Inside the GSEs
The Federal Housing Finance Agency appears close to deciding which credit scoring model lenders should use when underwriting loans for Fannie Mae and Freddie Mac.
In a process that began in 2019, the choice has come down to either FICO, which has enjoyed a monopoly on GSE business since at least 2004, or VantageScore, a joint venture of the three leading credit reporting bureaus: Equifax, TransUnion and Experian. There are no underdogs in this fight.
Last month, FHFA held a listening session for industry stakeholders. Although well attended, the event didn’t shed much light on which model FHFA preferred or whether lenders will be able to choose between the two. But the session did revisit some of the concerns of participants in both the mortgage and securitization markets.
The key concern was that changing from FICO to VantageScore, or allowing lenders to choose between them, would create market confusion. As Chris Killian, CEO of the Securities Industry and Financial Markets Association, pointed out, the success of the to-be-announced market depends on a certain amount of homogeneity.
“One pool from Fannie is the same as any other pool from Fannie,” he said. “And since the uniform mortgage-backed security went into effect, it’s the same as any pool from Freddie.”
The implication of this argument is that investors will not be receptive to a new credit score model, and still less so for multiple models.
Last week, VantageScore released the results of a survey that found significant industry support for a new model. The survey respondents included 333 institutional investors in MBS and other types of asset-backed securities. Collectively, these firms had an aggregate of $47 trillion in assets under management.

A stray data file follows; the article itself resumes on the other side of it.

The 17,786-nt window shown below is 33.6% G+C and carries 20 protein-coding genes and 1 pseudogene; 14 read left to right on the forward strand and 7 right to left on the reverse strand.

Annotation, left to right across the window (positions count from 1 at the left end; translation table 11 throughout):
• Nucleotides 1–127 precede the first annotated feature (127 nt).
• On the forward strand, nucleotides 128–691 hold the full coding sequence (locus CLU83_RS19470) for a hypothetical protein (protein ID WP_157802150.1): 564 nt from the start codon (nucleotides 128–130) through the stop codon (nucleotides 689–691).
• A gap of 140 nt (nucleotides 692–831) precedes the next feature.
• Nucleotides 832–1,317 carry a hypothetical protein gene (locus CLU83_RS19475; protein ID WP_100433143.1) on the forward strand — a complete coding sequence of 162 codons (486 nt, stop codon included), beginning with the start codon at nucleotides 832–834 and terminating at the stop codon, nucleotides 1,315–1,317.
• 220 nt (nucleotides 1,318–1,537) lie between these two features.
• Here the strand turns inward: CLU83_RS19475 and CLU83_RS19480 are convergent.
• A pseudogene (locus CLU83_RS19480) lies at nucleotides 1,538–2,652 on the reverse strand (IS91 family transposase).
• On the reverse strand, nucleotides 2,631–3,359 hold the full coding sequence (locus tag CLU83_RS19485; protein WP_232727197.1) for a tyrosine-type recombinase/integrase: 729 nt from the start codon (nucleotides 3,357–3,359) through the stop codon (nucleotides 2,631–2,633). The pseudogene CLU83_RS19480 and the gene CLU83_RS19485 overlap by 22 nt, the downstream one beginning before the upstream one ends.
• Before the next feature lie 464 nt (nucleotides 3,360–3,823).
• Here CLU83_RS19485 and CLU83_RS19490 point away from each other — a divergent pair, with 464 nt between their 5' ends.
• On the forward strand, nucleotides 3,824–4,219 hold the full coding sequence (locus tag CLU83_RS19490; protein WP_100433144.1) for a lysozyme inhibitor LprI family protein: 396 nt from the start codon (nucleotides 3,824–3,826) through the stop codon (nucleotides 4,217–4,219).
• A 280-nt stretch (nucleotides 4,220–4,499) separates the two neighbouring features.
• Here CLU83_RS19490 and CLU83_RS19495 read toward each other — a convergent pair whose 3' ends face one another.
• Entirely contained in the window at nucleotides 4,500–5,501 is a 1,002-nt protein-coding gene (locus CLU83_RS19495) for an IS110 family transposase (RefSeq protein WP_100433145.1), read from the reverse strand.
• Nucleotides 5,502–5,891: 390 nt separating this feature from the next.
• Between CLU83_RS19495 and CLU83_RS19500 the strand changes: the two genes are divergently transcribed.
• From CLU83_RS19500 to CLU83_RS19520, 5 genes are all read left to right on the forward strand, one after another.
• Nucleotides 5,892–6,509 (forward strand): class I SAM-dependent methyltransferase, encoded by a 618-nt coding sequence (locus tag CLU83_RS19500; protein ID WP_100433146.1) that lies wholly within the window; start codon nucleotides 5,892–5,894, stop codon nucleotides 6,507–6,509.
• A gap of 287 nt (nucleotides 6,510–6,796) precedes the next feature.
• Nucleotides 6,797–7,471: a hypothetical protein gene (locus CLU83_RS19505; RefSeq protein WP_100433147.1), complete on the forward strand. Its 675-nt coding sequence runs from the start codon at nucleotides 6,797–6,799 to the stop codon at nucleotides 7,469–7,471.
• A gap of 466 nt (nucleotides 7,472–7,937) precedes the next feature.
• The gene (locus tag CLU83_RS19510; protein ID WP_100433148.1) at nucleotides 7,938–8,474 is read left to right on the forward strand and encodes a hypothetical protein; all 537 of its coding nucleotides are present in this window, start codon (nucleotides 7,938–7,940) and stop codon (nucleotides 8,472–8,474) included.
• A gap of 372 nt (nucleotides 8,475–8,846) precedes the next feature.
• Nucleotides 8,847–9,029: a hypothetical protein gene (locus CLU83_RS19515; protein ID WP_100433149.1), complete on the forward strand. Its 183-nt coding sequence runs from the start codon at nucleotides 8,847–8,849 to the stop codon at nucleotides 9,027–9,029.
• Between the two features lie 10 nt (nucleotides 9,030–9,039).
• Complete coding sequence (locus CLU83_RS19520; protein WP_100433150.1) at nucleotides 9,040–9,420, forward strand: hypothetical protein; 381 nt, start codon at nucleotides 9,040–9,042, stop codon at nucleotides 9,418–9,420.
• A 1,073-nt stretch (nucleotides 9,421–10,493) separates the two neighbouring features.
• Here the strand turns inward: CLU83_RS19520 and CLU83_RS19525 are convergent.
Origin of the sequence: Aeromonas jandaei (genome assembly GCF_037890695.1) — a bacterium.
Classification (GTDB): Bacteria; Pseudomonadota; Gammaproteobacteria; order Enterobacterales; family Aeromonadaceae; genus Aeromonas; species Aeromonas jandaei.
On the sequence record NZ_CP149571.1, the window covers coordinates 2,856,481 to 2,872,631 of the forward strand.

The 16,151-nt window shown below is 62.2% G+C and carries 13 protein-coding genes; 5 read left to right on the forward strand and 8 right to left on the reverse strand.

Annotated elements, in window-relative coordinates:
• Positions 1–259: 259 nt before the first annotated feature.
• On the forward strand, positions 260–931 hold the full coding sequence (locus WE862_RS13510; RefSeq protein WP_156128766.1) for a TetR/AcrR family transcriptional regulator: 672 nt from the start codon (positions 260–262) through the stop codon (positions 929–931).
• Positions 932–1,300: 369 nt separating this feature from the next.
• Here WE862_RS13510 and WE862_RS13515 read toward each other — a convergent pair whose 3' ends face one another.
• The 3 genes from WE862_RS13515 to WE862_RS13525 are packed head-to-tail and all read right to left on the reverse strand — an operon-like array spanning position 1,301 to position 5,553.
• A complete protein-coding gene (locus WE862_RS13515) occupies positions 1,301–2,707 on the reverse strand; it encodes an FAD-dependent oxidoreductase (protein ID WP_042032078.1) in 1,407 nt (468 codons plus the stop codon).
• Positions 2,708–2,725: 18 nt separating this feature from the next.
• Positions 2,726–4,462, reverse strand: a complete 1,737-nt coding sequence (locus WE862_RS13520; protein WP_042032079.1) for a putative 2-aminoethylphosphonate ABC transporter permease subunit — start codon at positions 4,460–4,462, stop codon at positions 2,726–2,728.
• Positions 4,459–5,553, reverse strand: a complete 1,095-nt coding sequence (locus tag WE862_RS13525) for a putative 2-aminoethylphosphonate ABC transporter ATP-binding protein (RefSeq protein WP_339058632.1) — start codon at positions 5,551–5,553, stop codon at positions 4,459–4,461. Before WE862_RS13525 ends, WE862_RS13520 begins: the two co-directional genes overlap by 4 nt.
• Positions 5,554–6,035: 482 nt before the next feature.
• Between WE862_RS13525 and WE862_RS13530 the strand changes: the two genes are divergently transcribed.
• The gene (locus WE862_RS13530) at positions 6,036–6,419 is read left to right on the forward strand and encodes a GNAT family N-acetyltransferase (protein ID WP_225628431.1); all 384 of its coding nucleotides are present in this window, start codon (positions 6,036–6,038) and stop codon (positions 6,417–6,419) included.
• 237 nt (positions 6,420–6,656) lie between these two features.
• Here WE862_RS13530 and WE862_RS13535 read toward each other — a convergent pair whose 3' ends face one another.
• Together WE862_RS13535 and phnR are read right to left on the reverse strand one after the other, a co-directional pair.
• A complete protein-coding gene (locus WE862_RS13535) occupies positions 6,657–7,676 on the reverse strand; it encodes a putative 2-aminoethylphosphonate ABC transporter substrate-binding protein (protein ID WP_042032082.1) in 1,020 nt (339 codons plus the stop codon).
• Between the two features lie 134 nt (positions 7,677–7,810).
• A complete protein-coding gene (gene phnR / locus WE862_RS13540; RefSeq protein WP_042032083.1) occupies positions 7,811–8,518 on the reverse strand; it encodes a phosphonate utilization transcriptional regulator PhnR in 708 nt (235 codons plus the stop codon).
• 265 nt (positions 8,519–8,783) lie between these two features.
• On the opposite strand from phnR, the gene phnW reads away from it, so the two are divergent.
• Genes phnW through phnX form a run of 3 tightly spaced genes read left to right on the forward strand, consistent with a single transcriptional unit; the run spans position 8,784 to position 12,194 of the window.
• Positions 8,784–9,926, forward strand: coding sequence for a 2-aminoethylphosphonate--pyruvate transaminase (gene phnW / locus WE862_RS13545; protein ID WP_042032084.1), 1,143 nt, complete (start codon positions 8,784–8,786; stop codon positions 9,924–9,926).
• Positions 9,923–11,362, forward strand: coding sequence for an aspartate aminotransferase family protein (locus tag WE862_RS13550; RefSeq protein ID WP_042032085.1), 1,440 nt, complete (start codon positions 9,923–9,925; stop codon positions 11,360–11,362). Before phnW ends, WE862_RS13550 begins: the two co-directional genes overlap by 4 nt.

The survey, conducted by FTI Consulting, found that institutional investors with significant exposure to residential MBS support the use of competitive credit scoring models. They also want more transparency in the models used to underwrite the loans that collateralize those securities.
Some 93% of the institutions said they want alternative scoring models to FICO. For those that focus on residential RMBS, that number was 91%.
Investors also said credit scoring models should be more inclusive, with 85% preferring methodologies that enable the inclusion of the majority of the nation’s underserved communities. This is also the direction the enterprises are moving, with programs like Fannie’s interpolation of rental payment history into its Desktop Underwriter platform.
Another 58% of the investors said they want to see more transparency around how credit scores are calculated.
On a different tangent, 76% of these institutions said environmental, social and governance issues play an active role in investor decision-making and that role is likely to grow. This, too, comports neatly with the GSEs’ operations, including their green bond programs and affordable housing agendas.
Any future credit score model — whether FICO or VantageScore — will have to work the ESG considerations of MBS into its structure.